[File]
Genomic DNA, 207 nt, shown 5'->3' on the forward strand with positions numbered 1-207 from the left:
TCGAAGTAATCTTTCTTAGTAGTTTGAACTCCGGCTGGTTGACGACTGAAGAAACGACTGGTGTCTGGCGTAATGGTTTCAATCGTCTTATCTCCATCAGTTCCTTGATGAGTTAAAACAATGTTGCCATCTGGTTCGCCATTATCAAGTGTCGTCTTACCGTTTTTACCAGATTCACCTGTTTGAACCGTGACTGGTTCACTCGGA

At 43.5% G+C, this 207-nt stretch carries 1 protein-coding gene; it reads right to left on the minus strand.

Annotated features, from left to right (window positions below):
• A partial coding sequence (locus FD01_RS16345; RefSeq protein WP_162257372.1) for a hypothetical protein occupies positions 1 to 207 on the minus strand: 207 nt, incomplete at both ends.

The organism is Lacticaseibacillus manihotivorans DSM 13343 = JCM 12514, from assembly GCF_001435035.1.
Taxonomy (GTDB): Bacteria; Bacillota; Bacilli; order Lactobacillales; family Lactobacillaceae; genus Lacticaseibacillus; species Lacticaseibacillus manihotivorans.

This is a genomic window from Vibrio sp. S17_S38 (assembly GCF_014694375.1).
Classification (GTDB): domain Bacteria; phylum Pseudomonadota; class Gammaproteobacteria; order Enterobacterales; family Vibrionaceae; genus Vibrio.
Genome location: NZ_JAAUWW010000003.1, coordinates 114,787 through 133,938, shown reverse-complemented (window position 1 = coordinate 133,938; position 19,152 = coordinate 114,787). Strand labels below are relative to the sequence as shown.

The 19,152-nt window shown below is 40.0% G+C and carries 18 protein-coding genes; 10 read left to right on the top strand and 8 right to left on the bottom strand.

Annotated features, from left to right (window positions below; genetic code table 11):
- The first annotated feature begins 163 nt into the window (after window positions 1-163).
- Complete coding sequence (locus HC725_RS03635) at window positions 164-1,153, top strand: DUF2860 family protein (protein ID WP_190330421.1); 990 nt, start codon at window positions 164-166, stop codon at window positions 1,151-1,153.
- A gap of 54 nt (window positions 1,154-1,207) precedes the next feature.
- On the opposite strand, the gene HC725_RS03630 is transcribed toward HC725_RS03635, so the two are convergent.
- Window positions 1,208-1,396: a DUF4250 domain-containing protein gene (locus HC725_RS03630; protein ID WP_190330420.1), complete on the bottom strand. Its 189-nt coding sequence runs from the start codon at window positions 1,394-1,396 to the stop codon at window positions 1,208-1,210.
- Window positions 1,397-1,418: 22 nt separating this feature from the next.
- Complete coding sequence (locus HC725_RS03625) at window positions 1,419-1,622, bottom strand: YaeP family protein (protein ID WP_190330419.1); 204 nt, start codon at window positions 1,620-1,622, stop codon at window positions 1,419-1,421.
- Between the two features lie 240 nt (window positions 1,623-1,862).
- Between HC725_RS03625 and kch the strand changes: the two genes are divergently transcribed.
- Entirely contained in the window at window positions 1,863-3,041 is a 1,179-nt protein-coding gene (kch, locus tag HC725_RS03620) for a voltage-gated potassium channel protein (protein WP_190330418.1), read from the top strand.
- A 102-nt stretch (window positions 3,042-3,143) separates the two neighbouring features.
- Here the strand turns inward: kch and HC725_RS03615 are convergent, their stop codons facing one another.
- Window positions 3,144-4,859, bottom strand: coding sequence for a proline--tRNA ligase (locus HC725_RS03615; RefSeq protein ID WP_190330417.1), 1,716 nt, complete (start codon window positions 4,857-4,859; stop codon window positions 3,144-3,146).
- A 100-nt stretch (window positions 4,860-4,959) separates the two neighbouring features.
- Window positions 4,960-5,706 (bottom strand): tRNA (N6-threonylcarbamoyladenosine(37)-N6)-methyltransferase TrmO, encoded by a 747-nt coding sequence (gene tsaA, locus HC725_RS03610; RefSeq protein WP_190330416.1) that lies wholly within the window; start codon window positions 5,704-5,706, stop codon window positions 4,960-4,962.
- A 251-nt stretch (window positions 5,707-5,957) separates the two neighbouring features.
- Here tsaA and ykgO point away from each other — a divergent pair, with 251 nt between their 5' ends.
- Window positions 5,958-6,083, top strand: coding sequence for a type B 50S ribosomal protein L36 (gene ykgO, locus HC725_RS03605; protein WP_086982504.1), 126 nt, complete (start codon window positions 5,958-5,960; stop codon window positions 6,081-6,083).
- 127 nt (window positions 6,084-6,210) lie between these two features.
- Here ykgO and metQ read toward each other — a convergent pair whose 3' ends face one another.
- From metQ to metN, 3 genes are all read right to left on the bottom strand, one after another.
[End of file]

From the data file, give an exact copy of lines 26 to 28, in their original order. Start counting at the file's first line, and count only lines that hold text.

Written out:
- A 100-nt stretch (window positions 4,860-4,959) separates the two neighbouring features.
- Window positions 4,960-5,706 (bottom strand): tRNA (N6-threonylcarbamoyladenosine(37)-N6)-methyltransferase TrmO, encoded by a 747-nt coding sequence (gene tsaA, locus HC725_RS03610; RefSeq protein WP_190330416.1) that lies wholly within the window; start codon window positions 5,704-5,706, stop codon window positions 4,960-4,962.
- A 251-nt stretch (window positions 5,707-5,957) separates the two neighbouring features.